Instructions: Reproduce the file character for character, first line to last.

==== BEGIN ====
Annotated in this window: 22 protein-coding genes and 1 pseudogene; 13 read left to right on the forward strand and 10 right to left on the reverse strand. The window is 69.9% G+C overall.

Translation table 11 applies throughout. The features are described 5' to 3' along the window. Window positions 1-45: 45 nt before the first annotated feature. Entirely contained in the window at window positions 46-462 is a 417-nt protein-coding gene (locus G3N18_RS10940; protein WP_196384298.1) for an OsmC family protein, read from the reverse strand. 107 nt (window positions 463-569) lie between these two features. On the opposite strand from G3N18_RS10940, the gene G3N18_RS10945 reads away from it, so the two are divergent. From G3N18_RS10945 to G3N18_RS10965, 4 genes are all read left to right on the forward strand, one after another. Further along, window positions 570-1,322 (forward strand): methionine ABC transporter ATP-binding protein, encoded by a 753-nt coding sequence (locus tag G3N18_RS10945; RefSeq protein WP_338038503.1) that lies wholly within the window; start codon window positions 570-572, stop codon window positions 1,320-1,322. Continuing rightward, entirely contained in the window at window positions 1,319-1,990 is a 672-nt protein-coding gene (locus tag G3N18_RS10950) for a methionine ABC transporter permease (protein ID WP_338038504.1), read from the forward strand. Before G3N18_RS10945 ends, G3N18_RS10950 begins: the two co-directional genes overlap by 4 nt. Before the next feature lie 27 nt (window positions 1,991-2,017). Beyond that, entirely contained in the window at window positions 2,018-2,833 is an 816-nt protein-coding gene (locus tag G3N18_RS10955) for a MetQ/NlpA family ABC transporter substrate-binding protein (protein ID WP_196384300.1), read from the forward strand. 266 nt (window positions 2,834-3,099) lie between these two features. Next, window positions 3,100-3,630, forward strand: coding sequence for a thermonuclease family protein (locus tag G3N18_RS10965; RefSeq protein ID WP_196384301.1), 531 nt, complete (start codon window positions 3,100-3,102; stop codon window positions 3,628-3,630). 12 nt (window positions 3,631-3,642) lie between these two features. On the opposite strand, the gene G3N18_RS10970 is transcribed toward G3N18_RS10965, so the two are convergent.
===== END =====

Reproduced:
Annotated in this window: 22 protein-coding genes and 1 pseudogene; 13 read left to right on the forward strand and 10 right to left on the reverse strand. The window is 69.9% G+C overall.

Translation table 11 applies throughout. The features are described 5' to 3' along the window. Window positions 1-45: 45 nt before the first annotated feature. Entirely contained in the window at window positions 46-462 is a 417-nt protein-coding gene (locus G3N18_RS10940; protein WP_196384298.1) for an OsmC family protein, read from the reverse strand. 107 nt (window positions 463-569) lie between these two features. On the opposite strand from G3N18_RS10940, the gene G3N18_RS10945 reads away from it, so the two are divergent. From G3N18_RS10945 to G3N18_RS10965, 4 genes are all read left to right on the forward strand, one after another. Further along, window positions 570-1,322 (forward strand): methionine ABC transporter ATP-binding protein, encoded by a 753-nt coding sequence (locus tag G3N18_RS10945; RefSeq protein WP_338038503.1) that lies wholly within the window; start codon window positions 570-572, stop codon window positions 1,320-1,322. Continuing rightward, entirely contained in the window at window positions 1,319-1,990 is a 672-nt protein-coding gene (locus tag G3N18_RS10950) for a methionine ABC transporter permease (protein ID WP_338038504.1), read from the forward strand. Before G3N18_RS10945 ends, G3N18_RS10950 begins: the two co-directional genes overlap by 4 nt. Before the next feature lie 27 nt (window positions 1,991-2,017). Beyond that, entirely contained in the window at window positions 2,018-2,833 is an 816-nt protein-coding gene (locus tag G3N18_RS10955) for a MetQ/NlpA family ABC transporter substrate-binding protein (protein ID WP_196384300.1), read from the forward strand. 266 nt (window positions 2,834-3,099) lie between these two features. Next, window positions 3,100-3,630, forward strand: coding sequence for a thermonuclease family protein (locus tag G3N18_RS10965; RefSeq protein ID WP_196384301.1), 531 nt, complete (start codon window positions 3,100-3,102; stop codon window positions 3,628-3,630). 12 nt (window positions 3,631-3,642) lie between these two features. On the opposite strand, the gene G3N18_RS10970 is transcribed toward G3N18_RS10965, so the two are convergent.